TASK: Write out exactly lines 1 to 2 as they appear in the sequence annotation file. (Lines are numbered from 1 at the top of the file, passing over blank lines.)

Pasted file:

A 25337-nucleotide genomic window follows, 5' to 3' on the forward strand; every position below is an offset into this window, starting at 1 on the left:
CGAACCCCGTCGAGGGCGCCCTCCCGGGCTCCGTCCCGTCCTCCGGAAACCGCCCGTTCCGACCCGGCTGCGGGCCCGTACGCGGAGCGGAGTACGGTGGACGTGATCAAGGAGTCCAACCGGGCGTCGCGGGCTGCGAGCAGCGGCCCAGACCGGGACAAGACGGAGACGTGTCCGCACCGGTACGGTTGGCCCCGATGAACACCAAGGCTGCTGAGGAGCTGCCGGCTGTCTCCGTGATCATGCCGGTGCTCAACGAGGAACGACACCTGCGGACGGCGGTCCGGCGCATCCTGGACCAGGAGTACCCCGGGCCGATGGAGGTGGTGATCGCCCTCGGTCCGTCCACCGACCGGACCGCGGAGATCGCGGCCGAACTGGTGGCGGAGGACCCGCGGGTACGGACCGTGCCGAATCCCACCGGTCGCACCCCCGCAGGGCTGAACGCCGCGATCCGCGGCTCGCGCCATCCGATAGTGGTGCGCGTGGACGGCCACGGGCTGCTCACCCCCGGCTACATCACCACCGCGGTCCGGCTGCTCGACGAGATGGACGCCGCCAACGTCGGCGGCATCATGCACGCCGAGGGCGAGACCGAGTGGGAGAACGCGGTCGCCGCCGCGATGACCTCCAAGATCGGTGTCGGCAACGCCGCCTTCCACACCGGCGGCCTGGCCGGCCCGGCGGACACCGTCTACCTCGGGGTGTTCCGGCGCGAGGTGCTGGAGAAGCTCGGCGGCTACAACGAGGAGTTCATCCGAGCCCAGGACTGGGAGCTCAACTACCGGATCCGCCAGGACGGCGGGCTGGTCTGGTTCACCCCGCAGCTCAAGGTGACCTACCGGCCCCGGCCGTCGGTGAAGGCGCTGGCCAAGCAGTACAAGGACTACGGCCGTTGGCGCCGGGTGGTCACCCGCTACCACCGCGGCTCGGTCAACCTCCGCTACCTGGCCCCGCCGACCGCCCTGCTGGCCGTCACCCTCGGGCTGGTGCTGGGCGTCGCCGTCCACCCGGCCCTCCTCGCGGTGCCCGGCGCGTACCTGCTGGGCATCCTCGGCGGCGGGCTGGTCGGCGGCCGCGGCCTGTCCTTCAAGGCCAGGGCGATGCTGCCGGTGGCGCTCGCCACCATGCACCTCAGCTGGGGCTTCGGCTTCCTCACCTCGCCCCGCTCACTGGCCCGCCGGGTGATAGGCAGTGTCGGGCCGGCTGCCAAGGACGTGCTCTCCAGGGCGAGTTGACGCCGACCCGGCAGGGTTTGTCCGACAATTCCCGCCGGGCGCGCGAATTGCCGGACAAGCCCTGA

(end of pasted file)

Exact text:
A 25337-nucleotide genomic window follows, 5' to 3' on the forward strand; every position below is an offset into this window, starting at 1 on the left:
CGAACCCCGTCGAGGGCGCCCTCCCGGGCTCCGTCCCGTCCTCCGGAAACCGCCCGTTCCGACCCGGCTGCGGGCCCGTACGCGGAGCGGAGTACGGTGGACGTGATCAAGGAGTCCAACCGGGCGTCGCGGGCTGCGAGCAGCGGCCCAGACCGGGACAAGACGGAGACGTGTCCGCACCGGTACGGTTGGCCCCGATGAACACCAAGGCTGCTGAGGAGCTGCCGGCTGTCTCCGTGATCATGCCGGTGCTCAACGAGGAACGACACCTGCGGACGGCGGTCCGGCGCATCCTGGACCAGGAGTACCCCGGGCCGATGGAGGTGGTGATCGCCCTCGGTCCGTCCACCGACCGGACCGCGGAGATCGCGGCCGAACTGGTGGCGGAGGACCCGCGGGTACGGACCGTGCCGAATCCCACCGGTCGCACCCCCGCAGGGCTGAACGCCGCGATCCGCGGCTCGCGCCATCCGATAGTGGTGCGCGTGGACGGCCACGGGCTGCTCACCCCCGGCTACATCACCACCGCGGTCCGGCTGCTCGACGAGATGGACGCCGCCAACGTCGGCGGCATCATGCACGCCGAGGGCGAGACCGAGTGGGAGAACGCGGTCGCCGCCGCGATGACCTCCAAGATCGGTGTCGGCAACGCCGCCTTCCACACCGGCGGCCTGGCCGGCCCGGCGGACACCGTCTACCTCGGGGTGTTCCGGCGCGAGGTGCTGGAGAAGCTCGGCGGCTACAACGAGGAGTTCATCCGAGCCCAGGACTGGGAGCTCAACTACCGGATCCGCCAGGACGGCGGGCTGGTCTGGTTCACCCCGCAGCTCAAGGTGACCTACCGGCCCCGGCCGTCGGTGAAGGCGCTGGCCAAGCAGTACAAGGACTACGGCCGTTGGCGCCGGGTGGTCACCCGCTACCACCGCGGCTCGGTCAACCTCCGCTACCTGGCCCCGCCGACCGCCCTGCTGGCCGTCACCCTCGGGCTGGTGCTGGGCGTCGCCGTCCACCCGGCCCTCCTCGCGGTGCCCGGCGCGTACCTGCTGGGCATCCTCGGCGGCGGGCTGGTCGGCGGCCGCGGCCTGTCCTTCAAGGCCAGGGCGATGCTGCCGGTGGCGCTCGCCACCATGCACCTCAGCTGGGGCTTCGGCTTCCTCACCTCGCCCCGCTCACTGGCCCGCCGGGTGATAGGCAGTGTCGGGCCGGCTGCCAAGGACGTGCTCTCCAGGGCGAGTTGACGCCGACCCGGCAGGGTTTGTCCGACAATTCCCGCCGGGCGCGCGAATTGCCGGACAAGCCCTGA